Observing Project 12F Irregular and Eruptive Variables

Not every variable star behaves on a precise or even semiregular schedule. Sometimes certain stars, giant stars most likely, may suddenly erupt and gain considerable brightness for a time before fading back. Sometimes after such an eruption, the star may actually fade considerably below its normal brightness before slowly recovering.

Gamma Cassiopeiae is an example of such a star. Throughout the recorded history of modern astronomy, Gamma Cassiopeiae maintained a constant brightness of magnitude +2.25. But suddenly in 1937, the star brightened to magnitude +1.6 as it ejected a shell of gas. By 1940, Gamma Cassiopeiae had faded all the way to magnitude +3.0 and did not recover its original luminosity until 1966. What causes a seemingly stable star to suddenly erupt in this way is not known but any large star in the sky can behave in this way.

In July 2000, Delta Scorpii (the middle star in the head of the scorpion) flared from its normal magnitude +2.3 to +1.8 and some estimates of its brightness ranged as high as +1.6 in 2002. Delta Scorpii normally shines with 3,000 times the luminosity of the Sun, but the eruption swelled that value to 5,000 Suns, a 67% increase in luminosity. Delta Scorpii has since been slowly fading back towards normal. How much it will fade is not known and the star will have to be monitored carefully for many years. Both Delta Scorpii and Gamma Cassiopeiae are spectral type B0 stars that have begun to evolve off the main sequence into the helium-fusing stage of their lives.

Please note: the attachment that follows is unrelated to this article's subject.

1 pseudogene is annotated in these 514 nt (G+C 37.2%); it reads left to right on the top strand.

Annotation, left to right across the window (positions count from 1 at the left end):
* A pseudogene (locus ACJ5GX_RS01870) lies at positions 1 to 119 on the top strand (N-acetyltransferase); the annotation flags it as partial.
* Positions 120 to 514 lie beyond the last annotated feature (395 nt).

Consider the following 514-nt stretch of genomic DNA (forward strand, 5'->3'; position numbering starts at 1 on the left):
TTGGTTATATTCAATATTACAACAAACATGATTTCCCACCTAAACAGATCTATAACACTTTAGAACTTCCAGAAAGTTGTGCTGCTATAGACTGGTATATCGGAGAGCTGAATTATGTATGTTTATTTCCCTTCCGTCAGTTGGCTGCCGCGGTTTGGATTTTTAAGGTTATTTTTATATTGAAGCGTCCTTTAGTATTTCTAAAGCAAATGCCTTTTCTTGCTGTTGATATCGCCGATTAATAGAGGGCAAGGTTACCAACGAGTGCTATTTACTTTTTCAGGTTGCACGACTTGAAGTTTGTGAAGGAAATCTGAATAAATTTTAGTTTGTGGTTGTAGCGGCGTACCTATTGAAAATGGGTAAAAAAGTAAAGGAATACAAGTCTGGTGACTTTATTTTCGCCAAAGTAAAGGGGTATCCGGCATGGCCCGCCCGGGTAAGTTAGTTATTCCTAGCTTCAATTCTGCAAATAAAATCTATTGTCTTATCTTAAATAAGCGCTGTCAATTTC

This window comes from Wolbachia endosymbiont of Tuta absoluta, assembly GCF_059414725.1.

Just because stars are cool and faint does not mean they cannot be eruptive in nature. The tiny red dwarf Wolf 359, located in Leo the Lion, is an example of a UV Ceti type variable. Such stars are prone to sudden and violent outbursts of activity. Unlike with eruptive giants, which display activity on a long-lasting and global scale, UV Ceti types display a sudden rapid brightening that occurs over seconds and then return to normal brightness over less than thirty minutes. Wolf 359 is not particularly violent like UV Ceti or Proxima Centauri can be, but it is much more easily observed than the other two. Wolf 359 can suddenly brighten from its normal magnitude +11.0 to magnitude +9 and fade back within a few minutes. Another interesting, though unobservable aspect of flare star behavior is that while a star may brighten one or two magnitudes visually, flare stars are at their brightest in the X-ray region of the spectrum. A flare on Wolf 359 may produce X-rays 10,000 times more intense than the most powerful solar flare on our Sun. Most of the red dwarves in the Sun's vicinity are known to be UV Ceti type variables including Proxima Centauri, DX Cancri, Lalande 21185, Ross 154, Ross 248 and Barnard's Star. Despite the fact that all are less than twelve light years from Earth, all require telescopes to see, but they can be worth monitoring.

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